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On the verge of an energy crisis

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World Coal,

The UK is on the verge of an energy crisis, according to a new report from energy analyst, Tony Lodge, and published by the Centre for Policy Studies, a think tank, with energy demand set to outstrip dispatchable supply for the first time from early 2016.

Lodge argues that decades of energy policy mismanagement have overseen the shutdown of power plants vital to the UK’s long-term energy security. As a result, the UK’s 52.36 GW of dispatchable energy generation capacity – defined as electricity can be reliably generated, as and when needed – will not cover National Grid’s 2015/2016 Winter Outlook demand forecast of 54.20 GW.

"Britain has lost over 15,400MW (20%) of its dispatchable electricity generating capacity in the last five years as baseload power plants have closed with no equivalent replacement,” said Lodge. “This month National Grid used emergency measures for the first time to call on industry to reduce its power usage in order to avoid shortages.”

The UK has also seen a rise of 131% in electricity bills in real terms over the past 10 yr, according to the report, adding £705 to the average annual household energy bill – easily outstripping any other household essential and hitting the competitiveness of UK industry. This has put 225 000 jobs at risk as businesses consider closure or overseas relocation due to unaffordable production costs.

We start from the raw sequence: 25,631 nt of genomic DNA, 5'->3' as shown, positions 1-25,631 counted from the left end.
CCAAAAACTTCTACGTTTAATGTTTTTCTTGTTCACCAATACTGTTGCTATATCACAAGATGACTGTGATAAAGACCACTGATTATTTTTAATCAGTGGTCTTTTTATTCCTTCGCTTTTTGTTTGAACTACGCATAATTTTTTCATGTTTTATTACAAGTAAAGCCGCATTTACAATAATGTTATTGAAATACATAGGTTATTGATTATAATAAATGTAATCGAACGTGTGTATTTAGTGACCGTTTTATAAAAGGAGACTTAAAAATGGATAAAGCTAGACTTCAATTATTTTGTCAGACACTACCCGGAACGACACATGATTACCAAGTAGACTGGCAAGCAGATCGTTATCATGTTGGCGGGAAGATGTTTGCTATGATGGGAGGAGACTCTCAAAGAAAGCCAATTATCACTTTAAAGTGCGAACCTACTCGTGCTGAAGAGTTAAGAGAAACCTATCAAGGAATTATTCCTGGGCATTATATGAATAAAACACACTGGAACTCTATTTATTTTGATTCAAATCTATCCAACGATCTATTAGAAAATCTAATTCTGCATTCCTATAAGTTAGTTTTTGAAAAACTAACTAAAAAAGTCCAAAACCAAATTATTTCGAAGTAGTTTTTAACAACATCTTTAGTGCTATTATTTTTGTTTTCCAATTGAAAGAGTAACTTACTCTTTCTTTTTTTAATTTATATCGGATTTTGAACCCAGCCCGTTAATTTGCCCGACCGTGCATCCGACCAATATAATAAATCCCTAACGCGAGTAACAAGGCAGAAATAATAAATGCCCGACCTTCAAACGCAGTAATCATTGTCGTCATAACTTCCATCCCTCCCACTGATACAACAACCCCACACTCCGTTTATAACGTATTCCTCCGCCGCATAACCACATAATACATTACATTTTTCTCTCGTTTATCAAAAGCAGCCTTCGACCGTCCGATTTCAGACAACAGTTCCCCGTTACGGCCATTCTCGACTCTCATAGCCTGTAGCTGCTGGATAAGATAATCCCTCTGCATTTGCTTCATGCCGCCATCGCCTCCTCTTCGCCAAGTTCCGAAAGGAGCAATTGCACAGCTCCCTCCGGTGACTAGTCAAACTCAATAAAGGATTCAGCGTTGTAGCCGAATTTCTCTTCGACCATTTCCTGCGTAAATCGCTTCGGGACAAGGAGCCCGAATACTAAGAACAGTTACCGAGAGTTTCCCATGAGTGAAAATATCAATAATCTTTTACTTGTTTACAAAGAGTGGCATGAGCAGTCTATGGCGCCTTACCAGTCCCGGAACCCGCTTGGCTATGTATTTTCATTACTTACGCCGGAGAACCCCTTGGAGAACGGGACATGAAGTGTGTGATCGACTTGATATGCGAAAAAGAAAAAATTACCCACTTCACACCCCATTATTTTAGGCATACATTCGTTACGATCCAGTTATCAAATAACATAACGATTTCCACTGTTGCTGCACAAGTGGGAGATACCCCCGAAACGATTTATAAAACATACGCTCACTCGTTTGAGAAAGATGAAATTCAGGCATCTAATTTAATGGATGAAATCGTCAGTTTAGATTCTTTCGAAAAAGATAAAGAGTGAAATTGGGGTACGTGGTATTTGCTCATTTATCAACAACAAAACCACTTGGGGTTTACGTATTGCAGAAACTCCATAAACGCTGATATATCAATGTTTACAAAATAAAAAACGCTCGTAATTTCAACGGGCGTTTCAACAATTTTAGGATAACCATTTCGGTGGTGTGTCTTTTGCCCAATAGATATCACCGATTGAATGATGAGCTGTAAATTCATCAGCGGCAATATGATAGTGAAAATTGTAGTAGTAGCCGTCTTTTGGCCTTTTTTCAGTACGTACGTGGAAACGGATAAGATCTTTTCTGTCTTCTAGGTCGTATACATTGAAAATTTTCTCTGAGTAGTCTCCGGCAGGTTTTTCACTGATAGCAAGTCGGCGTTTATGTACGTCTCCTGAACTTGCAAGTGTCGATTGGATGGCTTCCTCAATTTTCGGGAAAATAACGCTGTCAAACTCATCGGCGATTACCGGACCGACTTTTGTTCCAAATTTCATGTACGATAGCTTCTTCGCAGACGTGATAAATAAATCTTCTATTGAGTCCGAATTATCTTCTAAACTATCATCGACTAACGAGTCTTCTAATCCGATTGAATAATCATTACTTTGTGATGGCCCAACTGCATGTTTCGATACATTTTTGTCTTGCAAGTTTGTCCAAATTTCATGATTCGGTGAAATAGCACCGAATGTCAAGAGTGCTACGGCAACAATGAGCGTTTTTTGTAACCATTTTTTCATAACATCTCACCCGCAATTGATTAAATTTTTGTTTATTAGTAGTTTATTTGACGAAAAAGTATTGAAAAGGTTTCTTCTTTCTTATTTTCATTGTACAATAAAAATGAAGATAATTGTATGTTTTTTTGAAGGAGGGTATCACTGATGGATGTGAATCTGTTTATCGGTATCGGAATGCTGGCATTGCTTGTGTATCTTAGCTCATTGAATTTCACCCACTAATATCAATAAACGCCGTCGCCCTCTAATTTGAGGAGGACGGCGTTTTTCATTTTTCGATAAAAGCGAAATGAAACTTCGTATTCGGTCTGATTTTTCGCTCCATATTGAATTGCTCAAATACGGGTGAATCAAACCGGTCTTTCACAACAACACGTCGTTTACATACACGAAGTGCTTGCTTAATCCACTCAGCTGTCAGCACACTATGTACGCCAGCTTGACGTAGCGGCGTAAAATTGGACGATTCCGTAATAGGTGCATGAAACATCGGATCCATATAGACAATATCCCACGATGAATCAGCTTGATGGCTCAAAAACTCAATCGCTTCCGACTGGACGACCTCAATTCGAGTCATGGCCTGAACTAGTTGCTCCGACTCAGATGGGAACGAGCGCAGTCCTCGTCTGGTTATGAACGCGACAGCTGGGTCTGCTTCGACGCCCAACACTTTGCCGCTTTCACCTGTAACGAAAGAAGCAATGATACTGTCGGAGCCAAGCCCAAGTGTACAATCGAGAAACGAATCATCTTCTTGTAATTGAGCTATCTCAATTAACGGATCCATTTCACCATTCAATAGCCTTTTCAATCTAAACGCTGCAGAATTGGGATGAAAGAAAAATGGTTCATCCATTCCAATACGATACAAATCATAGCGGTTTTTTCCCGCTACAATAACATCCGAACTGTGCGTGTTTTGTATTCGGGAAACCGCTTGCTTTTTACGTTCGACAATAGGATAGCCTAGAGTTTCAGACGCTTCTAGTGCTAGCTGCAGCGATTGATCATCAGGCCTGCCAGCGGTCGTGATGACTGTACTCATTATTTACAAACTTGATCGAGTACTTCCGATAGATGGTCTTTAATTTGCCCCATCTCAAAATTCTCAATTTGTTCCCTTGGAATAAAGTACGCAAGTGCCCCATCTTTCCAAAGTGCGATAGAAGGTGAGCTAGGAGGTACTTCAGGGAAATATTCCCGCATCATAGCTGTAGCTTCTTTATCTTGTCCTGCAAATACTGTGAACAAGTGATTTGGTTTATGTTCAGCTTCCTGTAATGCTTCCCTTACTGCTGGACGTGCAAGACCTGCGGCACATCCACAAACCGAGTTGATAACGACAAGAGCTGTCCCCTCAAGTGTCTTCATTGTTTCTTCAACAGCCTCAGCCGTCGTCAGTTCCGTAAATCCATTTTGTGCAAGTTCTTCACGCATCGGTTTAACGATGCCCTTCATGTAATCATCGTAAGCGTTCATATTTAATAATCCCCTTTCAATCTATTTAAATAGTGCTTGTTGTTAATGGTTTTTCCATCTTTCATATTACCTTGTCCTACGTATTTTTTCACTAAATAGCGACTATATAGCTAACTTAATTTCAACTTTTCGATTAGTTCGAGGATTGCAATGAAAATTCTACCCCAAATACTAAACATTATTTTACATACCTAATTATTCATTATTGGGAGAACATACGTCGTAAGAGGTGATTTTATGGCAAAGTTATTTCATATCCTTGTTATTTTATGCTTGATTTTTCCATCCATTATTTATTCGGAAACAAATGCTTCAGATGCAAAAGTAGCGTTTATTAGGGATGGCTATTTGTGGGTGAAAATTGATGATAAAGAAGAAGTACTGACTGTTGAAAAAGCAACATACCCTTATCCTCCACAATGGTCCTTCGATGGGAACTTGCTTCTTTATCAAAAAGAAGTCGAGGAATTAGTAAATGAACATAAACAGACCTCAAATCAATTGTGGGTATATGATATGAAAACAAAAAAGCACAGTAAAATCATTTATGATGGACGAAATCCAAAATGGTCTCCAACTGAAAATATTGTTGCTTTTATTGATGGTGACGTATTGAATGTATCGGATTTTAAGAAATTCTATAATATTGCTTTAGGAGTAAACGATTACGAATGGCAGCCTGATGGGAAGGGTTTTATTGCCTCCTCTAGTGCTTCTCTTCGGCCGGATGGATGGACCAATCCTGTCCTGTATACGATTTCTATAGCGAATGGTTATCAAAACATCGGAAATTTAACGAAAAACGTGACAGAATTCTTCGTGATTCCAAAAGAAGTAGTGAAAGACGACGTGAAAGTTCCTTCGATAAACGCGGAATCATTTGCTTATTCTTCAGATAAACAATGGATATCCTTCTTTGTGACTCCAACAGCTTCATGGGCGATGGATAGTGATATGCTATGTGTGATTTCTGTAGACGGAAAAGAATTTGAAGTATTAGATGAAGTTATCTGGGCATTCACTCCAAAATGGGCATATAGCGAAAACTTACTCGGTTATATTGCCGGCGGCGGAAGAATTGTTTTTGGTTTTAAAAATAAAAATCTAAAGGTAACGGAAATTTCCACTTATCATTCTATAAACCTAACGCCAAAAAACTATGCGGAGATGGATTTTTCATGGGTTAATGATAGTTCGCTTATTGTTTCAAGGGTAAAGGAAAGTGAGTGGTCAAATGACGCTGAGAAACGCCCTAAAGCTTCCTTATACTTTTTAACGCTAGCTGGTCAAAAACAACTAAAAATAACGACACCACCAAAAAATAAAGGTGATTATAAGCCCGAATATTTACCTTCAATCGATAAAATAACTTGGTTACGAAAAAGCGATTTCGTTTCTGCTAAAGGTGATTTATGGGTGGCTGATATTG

“The Government should prioritise energy security alongside its environmental commitments,” Lodge concludes. “In the spirit of the Conservative election pledge to enshrine in law not to raise income tax, national insurance or VAT, the Government should also legislate to deliver targets to maintain security of energy supply, diversity and affordability."

In particular, Lodge calls on the government to abandon the UK’s carbon tax, the Carbon Price Floor, before it forces the premature closure of more baseload power plants, to urgently review and revise the measures passed in the previous Coalition government’s Infrastructure Act, which gives the Committee on Climate Change new blocking powers over fossil fuel energy projects, and to introduce an independent annual statement assessing the impacts of energy polity of UK industry, consumers, competitiveness, energy security and diversity.

Lodge also recommends the appointment of an independent Security of Supply System Operator with responsibility for maintaining the resilience and integrity of the electricity grid.

The report – ‘The Great Green Hangover’ – is published as the UK Energy and Climate Change Secretary has committed to ending the use of unabated coal-fired power in the UK by 2025. Coal-fired power remains a key part of the UK’s energy mix, accounting for almost 30% of energy requirements in 2014.

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